Get Lost? Not if a Portrait Artist Knows His Latitude, Longitude and Altitude.
Maybe it’s because I started out as an illustrator, but I think of myself primarily as a problem solver. A problem solving portrait artist! That’s why I love painting portraits so much. To me a portrait painting is a giant conundrum waiting to be unraveled. My approach to coming up with the best answer is hierarchical, going from large to small. I face the biggest issues first, and from there I keep navigating my way down to and through the minutia. The most prevalent question–what color do I want and how do I go about mixing it?–is the problem we painters ask ourselves most often. We precede every stroke with a touch–or many, many, touches–of the brush to the palette.
I don’t really like to use color theory with regards to overall color composition. It can easily become predictable, were every painting looks the same. Boring! I like to play around and find a harmony that sings to me. There are intrinsic limitations with every problem. The best solutions are the ones which turn those into strong points. In a portrait we always start with our sitter, and work backwards from there. I like flattering my subjects while staying honest to their character. I don’t think it’s a matter of one versus the other. I choose clothing and background elements that I feel work the best. When a client wants a particular item of clothing or a specific background included, I need to find the best way to create unity. With regards to solving problems, its necessary to realize that one exists. The more specifically I can clarify it, the greater my chances of succeeding.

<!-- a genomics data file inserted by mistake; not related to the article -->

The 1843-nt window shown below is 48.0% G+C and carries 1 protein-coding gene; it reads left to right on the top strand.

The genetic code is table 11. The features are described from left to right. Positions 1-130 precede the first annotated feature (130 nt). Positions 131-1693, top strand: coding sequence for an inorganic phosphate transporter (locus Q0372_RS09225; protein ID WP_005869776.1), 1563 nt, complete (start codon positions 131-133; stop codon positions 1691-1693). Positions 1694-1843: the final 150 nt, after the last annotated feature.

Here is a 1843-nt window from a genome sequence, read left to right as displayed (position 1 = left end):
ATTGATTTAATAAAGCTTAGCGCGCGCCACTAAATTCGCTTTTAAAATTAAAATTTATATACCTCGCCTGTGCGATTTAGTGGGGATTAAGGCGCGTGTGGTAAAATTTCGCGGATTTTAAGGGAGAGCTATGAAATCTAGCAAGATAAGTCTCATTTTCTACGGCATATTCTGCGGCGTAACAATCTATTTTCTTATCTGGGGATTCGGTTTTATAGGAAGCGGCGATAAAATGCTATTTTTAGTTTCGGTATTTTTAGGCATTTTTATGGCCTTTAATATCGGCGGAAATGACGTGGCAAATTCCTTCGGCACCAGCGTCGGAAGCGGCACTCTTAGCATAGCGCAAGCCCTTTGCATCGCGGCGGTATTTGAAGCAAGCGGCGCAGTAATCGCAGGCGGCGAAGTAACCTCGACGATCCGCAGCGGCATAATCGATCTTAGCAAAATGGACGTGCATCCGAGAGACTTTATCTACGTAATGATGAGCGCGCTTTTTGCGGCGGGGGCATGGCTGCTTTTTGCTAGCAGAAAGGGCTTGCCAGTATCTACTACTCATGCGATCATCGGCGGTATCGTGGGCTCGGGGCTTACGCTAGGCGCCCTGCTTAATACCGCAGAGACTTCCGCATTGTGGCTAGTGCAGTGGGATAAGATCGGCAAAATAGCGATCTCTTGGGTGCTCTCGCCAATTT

Once I’ve worked it all out I can go ahead and paint. Since I have taken great care with my compositional decisions, I feel that being faithful to the colors I’ve chosen makes the most sense. In the detail above, from my portrait of the Hart-Cohen Family, you can see that the seemingly daunting task of painting her hoodie could have been a real deal breaker. However, when mixing a color, the more specificity I can describe it, the better my chances of nailing it. I know a lot of people use warm/cool terminology to specify their intended mixtures, but if you read my post on that subject, you know I feel it’s not specific enough to go on. The reason is, if warm and cool are terms both used to describe shifts in hue as well as intensity–two totally different characteristics of color–confusion can easily result. Furthermore, depending on what you add to cool or warm a color you will invariably make it lighter or darker in the process. It’s the color mixing equal of you can’t get there from here. Most people learn about color in two dimensions: value and temperature. If we break down color into three dimensions: hue, value and chroma, you’ll always know where you are and how to get there from here. Using a GPS tracking device won’t tell you which floor your stolen computer is on. You need to know latitude, longitude and altitude. Being able to specifically describe the hue, value and chroma gave me the kind of control I needed to turn a potential disaster into a big win.
I was very lucky, when I started painting, to discover the theories of Albert Munsell. Munsell developed a system of color identification based on describing hue, value and chroma.
Until next time…